Enhancing the choreographic work on all sides is Frank Gehry’s two-story stage, heavy with iron trusses and a chain link backdrop, and John Adams’ hypnotic, synth-filled musical score. Available Light is remarkable for being the collaborative product of a trio before they all became superstars in their respective fields.

Gehry, now a titan in the world of architecture thanks to his sculptural, winged designs for the Guggenheim Museum in Bilbao, the Walt Disney Concert Hall in Los Angeles, and many other works, was less-than revered in design circles early in his career, according to Sydney Pollack’s documentary Sketches of Frank Gehry. Artists, Gehry says, were the only ones responding to his idiosyncratic, anti-establishment impulses. While his swooping aesthetic may at first glance seem at odds with Childs’ mathematical inclinations, it’s easy to forget that the translation of such shapes into concrete and glass takes more forethought and math than most other endeavors. Gehry has always gravitated towards industrial materials—the building blocks of industry and design, just as Childs has dug deep into the pedestrian roots of movement.

“The synthesizer is a very pure instrument; everything it does is technically pure...synthesized sound can be so pure that it very quickly becomes tiresome,” John Adams says of his primary instrument for “Light Over Water,” the piece he was commissioned to create as the soundtrack for Available Light. To texturize the synthetic sounds, Adams added recordings of live brass instruments, an almost-pure tone, but natural and therefore nuanced. The result is at once ambient and dramatic. The dancers have clearly locked into a deeper level of communication with the music; though there are some rhythmic passages, the majority of Childs’ intentional, precise choreography is accompanied by long, broad musical phrases that leave the dancers looking like perfectly in sync magicians.

Gehry has always gravitated towards industrial materials—the building blocks of industry and design, just as Childs has dug deep into the pedestrian roots of movement.

Ballet performers in red and black on stage
Members of the Lucinda Childs Dance Company. Photo by JJ Tiziou Photography.

Available Light is one of the productions in the “FringeArts Curated” portion of the Philadelphia Fringe Festival—a series of national and international works happening alongside the open-access fringe event—and as such occupies a unique position in the fabric of the city’s performance scene. No single organization oversees the conduct of the many fringe festivals in the United States and abroad, and no one code defines “fringe” philosophy. Such boundaries would be decidedly “anti-fringe.” Websites like the United States Association of Fringe Festivals and World Fringe highlight the importance of financial accessibility to festivals for artists and audiences, and a general focus on original performance. In a fringe setting, Amy Smith, co-director of Headlong Dance Theater, values work that “asks audience members to do things, pieces that take place outside of a theatrical venue, pieces that don’t live firmly in a traditional genre, pieces that ask questions about the audience-performer relationship.”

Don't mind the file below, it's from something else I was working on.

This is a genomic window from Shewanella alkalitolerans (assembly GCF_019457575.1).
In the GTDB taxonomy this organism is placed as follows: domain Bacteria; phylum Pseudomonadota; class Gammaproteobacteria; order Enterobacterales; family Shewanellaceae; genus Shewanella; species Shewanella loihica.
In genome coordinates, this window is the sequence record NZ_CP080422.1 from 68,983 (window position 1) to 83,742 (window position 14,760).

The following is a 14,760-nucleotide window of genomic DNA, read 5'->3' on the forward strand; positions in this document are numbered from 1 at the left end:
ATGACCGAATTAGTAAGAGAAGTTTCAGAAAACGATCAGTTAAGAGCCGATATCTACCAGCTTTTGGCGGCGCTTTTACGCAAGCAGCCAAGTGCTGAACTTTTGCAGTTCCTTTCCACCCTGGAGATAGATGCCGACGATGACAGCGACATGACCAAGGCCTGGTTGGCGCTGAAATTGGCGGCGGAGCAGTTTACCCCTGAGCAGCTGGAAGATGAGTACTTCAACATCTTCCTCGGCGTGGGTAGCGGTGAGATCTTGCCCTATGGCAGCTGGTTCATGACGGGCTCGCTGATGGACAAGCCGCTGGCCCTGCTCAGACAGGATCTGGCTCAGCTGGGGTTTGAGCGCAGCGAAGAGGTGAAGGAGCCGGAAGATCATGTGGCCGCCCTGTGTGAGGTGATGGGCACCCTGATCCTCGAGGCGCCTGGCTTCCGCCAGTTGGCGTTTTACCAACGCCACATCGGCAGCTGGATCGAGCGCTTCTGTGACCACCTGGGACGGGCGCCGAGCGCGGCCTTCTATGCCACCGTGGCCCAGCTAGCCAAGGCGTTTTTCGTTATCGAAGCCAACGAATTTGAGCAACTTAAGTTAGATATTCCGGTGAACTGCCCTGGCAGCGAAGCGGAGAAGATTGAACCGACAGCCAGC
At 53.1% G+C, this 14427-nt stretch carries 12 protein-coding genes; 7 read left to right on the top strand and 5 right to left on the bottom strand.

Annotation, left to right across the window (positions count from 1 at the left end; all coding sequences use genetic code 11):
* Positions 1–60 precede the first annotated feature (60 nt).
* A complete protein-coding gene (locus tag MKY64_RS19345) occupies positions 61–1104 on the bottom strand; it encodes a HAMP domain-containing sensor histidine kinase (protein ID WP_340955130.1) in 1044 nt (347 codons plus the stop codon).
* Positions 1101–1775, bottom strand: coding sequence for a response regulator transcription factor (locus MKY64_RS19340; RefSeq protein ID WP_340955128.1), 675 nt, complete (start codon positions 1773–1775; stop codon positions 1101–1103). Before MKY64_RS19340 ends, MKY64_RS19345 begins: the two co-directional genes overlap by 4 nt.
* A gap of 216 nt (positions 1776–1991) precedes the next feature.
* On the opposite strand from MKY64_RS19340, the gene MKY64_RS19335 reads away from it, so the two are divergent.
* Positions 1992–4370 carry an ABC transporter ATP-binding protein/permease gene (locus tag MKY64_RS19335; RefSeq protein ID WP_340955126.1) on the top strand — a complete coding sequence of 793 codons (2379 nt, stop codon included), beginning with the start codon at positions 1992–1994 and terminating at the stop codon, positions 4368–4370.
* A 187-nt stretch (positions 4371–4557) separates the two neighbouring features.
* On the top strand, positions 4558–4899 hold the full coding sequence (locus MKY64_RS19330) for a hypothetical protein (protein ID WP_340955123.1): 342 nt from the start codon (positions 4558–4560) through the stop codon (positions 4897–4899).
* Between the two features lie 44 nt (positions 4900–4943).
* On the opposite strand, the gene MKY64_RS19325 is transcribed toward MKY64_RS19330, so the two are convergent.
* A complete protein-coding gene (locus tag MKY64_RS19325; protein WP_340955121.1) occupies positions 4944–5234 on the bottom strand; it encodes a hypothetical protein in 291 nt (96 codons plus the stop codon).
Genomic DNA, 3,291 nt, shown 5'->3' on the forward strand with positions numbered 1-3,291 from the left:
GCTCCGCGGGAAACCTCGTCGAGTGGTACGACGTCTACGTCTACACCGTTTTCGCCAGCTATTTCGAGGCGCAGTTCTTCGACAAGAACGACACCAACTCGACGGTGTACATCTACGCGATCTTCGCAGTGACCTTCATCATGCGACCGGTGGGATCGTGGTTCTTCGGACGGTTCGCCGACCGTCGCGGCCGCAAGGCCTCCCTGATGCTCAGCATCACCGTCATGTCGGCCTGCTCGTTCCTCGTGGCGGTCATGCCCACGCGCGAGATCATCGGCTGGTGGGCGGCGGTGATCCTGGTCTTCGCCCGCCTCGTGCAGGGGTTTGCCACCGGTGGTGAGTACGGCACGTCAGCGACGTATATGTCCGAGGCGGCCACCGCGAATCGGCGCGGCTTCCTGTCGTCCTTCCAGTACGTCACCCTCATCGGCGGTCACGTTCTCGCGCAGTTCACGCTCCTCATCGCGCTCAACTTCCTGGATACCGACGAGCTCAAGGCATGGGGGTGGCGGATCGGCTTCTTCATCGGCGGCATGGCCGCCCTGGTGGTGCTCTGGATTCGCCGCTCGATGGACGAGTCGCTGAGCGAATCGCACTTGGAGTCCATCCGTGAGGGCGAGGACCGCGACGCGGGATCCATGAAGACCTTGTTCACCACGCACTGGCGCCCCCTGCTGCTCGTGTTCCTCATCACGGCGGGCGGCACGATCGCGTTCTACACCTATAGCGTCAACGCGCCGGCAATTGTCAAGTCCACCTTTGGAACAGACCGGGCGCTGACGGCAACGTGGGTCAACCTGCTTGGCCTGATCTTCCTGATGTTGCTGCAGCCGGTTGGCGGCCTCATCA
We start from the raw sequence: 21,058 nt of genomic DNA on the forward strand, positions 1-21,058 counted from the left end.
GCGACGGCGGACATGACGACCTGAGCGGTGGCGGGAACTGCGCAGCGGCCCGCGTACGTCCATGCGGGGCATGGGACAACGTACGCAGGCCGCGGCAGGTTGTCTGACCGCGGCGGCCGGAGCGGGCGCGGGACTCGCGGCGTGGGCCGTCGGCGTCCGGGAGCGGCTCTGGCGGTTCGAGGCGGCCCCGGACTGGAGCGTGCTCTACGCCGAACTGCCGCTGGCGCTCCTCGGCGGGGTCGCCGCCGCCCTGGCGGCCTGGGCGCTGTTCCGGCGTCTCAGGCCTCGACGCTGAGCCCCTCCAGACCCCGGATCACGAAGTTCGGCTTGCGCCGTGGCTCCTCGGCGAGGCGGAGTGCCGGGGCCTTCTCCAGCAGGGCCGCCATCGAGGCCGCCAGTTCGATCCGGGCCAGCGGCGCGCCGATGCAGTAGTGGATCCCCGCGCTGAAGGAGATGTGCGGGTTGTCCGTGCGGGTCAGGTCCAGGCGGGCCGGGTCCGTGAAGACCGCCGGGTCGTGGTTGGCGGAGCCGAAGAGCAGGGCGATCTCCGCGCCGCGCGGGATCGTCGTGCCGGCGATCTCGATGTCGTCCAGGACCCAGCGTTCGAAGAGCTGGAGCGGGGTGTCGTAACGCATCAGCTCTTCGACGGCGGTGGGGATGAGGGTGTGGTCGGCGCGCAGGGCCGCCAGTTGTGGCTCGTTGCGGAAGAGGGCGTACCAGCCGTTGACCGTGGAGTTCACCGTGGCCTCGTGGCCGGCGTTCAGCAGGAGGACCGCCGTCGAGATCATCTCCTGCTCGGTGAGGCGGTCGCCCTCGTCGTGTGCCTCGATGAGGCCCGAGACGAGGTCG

As the World Fringe website points out, Fringe festivals have a history of popping up alongside and in response to more institutionalized events. In Philadelphia, where FringeArts now has its own venue and year-round programming under the “fringe” moniker, the organization seems to represent both the establishment and the cutting-edge. Philadelphia artist Megan Bridge makes the interesting point that the proximity of the city to New York creates a culture of competition, which fuels a quest for “excellence” defined by comparison. She told funders that continuing to work with her local dancers after being asked to cast New York and European talent was an “ethical and political stance.” Her grant application was denied. 

An automatic hierarchy is formed by having curated and fully funded work alongside a fringe festival bursting with over 1,000 self-produced performances, especially if the line between curated and not is often the line between local and not. Available Light’s powerful impact is not lessened by the fact that it may not fit everyone’s definition of a fringe show. The production’s higher ticket price and traditional setting does not take away its position as a landmark in the history of performance and collaboration, and I for one feel incredibly lucky to have been in the audience. I would be excited, too, to see such attention and care given to finding the next performance luminary within the dynamic ranks of Philadelphia’s local artists.